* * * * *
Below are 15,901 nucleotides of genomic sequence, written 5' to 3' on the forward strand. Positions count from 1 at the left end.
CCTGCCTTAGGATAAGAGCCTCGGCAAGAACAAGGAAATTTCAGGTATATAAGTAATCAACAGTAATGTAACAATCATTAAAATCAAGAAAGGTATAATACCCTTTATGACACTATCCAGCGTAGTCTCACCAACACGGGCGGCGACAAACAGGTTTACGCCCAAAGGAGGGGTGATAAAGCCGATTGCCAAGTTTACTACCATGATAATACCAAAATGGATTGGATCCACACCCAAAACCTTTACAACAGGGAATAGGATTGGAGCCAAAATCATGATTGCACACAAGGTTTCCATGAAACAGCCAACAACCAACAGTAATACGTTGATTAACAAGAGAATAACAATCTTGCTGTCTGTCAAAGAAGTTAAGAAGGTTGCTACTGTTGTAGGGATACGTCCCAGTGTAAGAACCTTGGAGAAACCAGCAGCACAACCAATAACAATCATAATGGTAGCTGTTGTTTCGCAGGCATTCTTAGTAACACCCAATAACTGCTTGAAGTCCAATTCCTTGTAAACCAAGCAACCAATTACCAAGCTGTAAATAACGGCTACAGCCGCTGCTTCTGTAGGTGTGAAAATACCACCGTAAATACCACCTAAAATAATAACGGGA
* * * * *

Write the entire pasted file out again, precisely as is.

Below are 15,901 nucleotides of genomic sequence, written 5' to 3' on the forward strand. Positions count from 1 at the left end.
CCTGCCTTAGGATAAGAGCCTCGGCAAGAACAAGGAAATTTCAGGTATATAAGTAATCAACAGTAATGTAACAATCATTAAAATCAAGAAAGGTATAATACCCTTTATGACACTATCCAGCGTAGTCTCACCAACACGGGCGGCGACAAACAGGTTTACGCCCAAAGGAGGGGTGATAAAGCCGATTGCCAAGTTTACTACCATGATAATACCAAAATGGATTGGATCCACACCCAAAACCTTTACAACAGGGAATAGGATTGGAGCCAAAATCATGATTGCACACAAGGTTTCCATGAAACAGCCAACAACCAACAGTAATACGTTGATTAACAAGAGAATAACAATCTTGCTGTCTGTCAAAGAAGTTAAGAAGGTTGCTACTGTTGTAGGGATACGTCCCAGTGTAAGAACCTTGGAGAAACCAGCAGCACAACCAATAACAATCATAATGGTAGCTGTTGTTTCGCAGGCATTCTTAGTAACACCCAATAACTGCTTGAAGTCCAATTCCTTGTAAACCAAGCAACCAATTACCAAGCTGTAAATAACGGCTACAGCCGCTGCTTCTGTAGGTGTGAAAATACCACCGTAAATACCACCTAAAATAATAACGGGA